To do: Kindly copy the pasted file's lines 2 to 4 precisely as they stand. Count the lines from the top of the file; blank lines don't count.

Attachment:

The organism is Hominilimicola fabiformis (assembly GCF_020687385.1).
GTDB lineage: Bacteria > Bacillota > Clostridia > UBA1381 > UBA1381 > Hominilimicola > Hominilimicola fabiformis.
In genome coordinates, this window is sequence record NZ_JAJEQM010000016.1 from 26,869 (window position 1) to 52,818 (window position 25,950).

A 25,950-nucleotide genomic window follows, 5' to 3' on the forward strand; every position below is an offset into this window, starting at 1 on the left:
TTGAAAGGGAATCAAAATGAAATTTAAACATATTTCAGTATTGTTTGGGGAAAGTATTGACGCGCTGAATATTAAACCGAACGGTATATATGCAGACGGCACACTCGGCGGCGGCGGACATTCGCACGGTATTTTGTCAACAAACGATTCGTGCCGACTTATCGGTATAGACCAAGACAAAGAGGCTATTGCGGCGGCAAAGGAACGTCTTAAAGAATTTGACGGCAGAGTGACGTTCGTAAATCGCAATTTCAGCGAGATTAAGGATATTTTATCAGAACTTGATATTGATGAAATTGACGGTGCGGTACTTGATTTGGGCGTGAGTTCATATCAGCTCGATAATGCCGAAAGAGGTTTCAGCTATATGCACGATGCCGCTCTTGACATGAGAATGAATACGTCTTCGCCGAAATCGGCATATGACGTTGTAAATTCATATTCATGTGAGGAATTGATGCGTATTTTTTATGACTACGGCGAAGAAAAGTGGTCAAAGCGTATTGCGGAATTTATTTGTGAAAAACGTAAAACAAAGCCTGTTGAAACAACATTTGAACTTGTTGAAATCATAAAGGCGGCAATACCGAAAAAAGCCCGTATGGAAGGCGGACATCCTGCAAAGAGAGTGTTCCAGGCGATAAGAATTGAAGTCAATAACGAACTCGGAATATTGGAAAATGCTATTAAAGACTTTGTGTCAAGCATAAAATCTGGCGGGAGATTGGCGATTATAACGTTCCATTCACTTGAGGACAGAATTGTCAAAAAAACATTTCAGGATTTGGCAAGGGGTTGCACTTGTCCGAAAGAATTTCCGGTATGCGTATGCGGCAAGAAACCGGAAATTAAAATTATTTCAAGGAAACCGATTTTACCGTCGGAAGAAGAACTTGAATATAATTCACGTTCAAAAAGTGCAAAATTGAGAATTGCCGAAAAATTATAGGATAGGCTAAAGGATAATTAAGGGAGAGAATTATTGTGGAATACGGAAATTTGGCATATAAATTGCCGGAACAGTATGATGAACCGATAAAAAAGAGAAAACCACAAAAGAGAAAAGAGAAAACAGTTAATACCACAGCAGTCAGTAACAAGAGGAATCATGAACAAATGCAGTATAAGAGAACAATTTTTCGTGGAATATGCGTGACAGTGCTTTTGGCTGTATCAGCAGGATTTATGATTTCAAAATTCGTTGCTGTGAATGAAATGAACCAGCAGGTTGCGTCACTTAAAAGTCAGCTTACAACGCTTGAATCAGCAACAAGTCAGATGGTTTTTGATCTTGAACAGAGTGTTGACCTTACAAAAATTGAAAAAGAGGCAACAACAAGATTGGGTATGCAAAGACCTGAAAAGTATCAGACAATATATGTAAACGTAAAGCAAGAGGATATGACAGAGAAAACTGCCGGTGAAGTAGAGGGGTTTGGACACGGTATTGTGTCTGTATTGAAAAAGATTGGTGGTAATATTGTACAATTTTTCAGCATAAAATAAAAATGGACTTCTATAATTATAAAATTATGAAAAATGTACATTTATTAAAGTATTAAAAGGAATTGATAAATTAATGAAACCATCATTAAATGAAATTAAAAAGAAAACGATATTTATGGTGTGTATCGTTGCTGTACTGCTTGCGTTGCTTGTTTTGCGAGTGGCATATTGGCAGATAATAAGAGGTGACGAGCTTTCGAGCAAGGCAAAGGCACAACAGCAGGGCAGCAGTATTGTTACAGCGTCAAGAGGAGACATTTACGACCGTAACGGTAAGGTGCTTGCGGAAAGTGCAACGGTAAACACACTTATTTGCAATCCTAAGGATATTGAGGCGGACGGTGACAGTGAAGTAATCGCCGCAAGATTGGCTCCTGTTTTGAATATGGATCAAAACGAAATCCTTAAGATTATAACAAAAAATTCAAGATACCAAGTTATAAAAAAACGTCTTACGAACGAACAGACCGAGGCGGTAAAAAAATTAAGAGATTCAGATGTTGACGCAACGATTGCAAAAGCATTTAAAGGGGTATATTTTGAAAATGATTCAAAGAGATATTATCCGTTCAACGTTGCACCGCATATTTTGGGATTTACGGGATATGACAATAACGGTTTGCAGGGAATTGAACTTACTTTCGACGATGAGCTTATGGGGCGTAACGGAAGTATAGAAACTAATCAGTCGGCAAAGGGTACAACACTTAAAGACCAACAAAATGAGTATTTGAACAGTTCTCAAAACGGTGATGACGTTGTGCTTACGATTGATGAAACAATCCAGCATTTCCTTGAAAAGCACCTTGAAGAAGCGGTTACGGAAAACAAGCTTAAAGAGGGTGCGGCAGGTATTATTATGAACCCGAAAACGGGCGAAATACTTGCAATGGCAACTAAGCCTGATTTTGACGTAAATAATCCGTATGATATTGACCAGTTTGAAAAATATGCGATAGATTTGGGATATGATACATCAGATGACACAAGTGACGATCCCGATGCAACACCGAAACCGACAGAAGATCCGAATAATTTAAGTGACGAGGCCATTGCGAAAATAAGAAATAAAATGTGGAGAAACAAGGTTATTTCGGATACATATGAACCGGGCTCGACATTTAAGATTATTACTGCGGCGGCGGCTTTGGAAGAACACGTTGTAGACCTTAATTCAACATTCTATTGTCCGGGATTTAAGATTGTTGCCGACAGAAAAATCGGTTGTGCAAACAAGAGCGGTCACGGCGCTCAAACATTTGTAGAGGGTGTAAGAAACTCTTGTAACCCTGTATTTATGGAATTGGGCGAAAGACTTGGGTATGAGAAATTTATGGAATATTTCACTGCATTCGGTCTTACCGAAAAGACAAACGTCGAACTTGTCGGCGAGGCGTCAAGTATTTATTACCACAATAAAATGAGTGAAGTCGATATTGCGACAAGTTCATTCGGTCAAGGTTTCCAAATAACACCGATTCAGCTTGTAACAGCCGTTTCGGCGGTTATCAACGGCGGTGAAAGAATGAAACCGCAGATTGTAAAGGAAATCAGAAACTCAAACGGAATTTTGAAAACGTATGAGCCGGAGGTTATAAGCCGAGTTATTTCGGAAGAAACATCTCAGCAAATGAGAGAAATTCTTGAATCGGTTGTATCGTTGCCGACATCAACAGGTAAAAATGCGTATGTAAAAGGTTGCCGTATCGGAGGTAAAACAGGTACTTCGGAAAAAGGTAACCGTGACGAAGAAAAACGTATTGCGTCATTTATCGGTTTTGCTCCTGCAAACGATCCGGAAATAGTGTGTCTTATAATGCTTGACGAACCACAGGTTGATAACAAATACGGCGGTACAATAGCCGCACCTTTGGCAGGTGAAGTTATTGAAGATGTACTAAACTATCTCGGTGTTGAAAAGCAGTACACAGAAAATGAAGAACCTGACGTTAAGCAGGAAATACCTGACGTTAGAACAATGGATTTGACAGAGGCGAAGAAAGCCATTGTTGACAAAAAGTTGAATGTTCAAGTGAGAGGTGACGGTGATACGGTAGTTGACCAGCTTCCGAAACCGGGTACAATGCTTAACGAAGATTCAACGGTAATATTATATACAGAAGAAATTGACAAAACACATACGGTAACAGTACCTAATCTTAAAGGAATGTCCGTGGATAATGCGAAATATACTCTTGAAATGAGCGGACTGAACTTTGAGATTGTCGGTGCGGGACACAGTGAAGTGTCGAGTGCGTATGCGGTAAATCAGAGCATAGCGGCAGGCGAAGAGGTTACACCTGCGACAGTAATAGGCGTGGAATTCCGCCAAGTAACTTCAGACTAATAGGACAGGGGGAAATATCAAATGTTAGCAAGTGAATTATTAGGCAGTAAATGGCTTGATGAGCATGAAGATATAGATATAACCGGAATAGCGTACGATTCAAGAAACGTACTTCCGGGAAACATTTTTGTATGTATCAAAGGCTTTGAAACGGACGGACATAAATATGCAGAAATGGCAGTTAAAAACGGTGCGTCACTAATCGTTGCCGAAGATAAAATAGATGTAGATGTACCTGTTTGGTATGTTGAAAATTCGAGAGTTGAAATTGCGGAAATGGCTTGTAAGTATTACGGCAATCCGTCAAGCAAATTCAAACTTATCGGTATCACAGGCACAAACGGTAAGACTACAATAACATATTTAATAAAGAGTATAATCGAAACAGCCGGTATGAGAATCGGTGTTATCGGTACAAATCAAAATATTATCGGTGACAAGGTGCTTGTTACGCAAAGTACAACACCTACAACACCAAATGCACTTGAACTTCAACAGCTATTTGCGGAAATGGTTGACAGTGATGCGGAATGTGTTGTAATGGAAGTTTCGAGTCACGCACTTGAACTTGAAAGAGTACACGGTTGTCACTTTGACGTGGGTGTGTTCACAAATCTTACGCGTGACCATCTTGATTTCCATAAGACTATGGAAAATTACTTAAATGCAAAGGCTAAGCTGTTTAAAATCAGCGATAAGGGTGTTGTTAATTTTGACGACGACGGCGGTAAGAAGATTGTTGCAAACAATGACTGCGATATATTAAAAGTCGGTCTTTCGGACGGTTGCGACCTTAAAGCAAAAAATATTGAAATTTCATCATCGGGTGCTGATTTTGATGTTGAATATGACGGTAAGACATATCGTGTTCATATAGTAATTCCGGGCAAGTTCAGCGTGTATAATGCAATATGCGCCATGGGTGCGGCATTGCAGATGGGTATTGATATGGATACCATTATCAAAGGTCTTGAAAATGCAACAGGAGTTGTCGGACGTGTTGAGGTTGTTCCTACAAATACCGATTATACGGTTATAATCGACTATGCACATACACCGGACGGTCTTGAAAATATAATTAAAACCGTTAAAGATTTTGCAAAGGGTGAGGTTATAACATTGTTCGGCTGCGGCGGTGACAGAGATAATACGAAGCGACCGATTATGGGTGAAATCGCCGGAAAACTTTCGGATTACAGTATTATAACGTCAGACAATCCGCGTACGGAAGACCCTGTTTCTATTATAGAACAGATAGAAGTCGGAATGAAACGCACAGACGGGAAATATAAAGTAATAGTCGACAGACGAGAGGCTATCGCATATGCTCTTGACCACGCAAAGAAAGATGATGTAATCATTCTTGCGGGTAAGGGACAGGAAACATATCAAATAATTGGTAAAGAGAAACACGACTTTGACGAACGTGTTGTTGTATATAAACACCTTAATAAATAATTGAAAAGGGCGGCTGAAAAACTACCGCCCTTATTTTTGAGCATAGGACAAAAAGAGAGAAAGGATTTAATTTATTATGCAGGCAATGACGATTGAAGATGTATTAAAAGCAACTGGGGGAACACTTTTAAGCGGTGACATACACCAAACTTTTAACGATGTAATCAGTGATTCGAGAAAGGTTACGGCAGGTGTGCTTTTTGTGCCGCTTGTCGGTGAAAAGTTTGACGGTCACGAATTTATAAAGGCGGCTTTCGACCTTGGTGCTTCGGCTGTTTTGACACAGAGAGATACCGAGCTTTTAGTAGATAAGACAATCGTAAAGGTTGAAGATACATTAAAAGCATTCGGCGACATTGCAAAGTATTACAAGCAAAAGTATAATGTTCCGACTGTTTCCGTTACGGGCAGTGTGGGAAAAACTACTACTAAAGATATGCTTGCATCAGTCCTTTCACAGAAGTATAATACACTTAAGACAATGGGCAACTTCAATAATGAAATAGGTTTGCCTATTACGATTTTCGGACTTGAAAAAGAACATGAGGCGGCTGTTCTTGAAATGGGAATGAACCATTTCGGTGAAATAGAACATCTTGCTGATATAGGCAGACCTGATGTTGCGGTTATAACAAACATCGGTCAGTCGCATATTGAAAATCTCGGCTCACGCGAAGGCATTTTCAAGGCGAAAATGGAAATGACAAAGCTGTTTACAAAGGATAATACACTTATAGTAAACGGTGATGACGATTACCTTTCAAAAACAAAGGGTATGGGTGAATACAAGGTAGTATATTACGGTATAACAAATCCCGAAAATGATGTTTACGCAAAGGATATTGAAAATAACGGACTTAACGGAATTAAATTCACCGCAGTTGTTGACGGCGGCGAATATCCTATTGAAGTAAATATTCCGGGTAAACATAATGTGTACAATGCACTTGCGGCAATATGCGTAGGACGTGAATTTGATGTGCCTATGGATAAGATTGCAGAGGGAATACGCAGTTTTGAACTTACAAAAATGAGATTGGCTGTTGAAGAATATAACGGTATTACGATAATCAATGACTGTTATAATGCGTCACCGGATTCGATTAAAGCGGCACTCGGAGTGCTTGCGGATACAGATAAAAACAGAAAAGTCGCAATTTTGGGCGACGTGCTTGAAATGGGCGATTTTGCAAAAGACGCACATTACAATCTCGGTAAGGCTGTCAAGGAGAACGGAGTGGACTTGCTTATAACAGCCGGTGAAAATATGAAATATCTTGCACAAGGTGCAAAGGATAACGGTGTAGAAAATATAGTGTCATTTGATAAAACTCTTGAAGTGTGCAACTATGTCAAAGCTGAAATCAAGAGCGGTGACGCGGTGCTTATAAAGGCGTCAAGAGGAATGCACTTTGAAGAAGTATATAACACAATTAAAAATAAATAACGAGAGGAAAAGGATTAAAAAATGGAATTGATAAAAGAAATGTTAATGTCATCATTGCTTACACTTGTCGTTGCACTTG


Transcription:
GTDB lineage: Bacteria > Bacillota > Clostridia > UBA1381 > UBA1381 > Hominilimicola > Hominilimicola fabiformis.
In genome coordinates, this window is sequence record NZ_JAJEQM010000016.1 from 26,869 (window position 1) to 52,818 (window position 25,950).

A 25,950-nucleotide genomic window follows, 5' to 3' on the forward strand; every position below is an offset into this window, starting at 1 on the left: